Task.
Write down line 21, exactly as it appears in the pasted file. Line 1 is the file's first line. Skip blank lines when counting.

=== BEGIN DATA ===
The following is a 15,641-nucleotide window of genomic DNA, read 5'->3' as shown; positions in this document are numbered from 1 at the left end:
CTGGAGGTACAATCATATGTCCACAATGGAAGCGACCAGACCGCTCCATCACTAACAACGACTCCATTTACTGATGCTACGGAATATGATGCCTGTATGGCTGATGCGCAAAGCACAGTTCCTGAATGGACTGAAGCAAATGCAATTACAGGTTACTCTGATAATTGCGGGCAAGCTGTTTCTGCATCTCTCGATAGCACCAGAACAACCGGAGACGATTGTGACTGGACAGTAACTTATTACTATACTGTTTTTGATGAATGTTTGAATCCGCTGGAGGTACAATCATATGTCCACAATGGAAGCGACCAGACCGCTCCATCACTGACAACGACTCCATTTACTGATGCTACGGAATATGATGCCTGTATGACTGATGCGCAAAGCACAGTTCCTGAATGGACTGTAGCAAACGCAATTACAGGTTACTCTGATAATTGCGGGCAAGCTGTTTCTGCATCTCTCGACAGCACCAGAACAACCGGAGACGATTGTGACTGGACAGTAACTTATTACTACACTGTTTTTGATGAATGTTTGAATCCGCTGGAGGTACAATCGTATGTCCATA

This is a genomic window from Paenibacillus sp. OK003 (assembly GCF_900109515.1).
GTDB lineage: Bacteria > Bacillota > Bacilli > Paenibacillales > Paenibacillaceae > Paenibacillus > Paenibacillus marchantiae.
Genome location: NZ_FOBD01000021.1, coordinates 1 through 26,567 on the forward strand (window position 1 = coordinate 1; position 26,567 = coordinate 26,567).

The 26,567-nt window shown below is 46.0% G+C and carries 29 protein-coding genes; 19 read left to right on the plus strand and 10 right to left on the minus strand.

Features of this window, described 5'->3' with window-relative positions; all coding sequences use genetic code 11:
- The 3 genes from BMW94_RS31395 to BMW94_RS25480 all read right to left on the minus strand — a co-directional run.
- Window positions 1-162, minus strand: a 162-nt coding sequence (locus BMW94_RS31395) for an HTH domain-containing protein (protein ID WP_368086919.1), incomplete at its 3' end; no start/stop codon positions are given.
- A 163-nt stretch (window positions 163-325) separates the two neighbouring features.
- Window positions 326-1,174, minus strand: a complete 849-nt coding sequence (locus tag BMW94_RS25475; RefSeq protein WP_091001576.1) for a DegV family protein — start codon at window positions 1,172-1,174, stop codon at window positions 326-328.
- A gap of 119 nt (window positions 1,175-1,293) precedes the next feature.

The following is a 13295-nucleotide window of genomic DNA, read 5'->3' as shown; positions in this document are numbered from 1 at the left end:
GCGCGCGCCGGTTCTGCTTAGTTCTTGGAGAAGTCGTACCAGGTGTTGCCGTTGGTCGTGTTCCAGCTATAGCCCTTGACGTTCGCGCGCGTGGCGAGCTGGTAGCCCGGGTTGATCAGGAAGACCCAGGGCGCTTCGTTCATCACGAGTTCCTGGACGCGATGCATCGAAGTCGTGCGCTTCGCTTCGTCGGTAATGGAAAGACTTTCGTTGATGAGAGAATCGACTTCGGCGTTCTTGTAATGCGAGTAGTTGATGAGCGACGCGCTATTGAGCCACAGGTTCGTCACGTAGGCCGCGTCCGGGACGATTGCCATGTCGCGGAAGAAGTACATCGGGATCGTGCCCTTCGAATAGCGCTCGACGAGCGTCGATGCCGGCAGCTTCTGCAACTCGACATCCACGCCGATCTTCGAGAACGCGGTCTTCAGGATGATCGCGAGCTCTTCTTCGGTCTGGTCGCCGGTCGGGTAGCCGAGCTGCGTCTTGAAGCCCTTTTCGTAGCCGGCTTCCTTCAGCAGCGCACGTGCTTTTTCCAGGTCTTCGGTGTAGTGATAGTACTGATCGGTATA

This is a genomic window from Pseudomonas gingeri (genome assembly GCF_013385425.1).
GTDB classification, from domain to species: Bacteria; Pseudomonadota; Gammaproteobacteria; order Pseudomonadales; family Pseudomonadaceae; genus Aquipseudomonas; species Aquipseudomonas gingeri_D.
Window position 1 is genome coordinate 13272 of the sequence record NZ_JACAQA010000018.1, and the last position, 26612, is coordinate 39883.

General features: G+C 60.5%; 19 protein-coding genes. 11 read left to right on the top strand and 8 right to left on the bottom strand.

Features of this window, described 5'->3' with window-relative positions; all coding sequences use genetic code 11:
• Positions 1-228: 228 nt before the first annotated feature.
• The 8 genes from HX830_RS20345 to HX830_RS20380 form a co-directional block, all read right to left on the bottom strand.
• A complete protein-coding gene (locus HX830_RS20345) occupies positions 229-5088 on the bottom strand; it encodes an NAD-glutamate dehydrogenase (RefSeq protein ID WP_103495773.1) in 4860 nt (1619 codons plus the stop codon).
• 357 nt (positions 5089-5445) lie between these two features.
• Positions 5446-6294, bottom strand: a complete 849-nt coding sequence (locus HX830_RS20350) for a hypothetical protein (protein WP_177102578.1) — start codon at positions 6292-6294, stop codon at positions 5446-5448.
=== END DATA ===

• The 8 genes from HX830_RS20345 to HX830_RS20380 form a co-directional block, all read right to left on the bottom strand.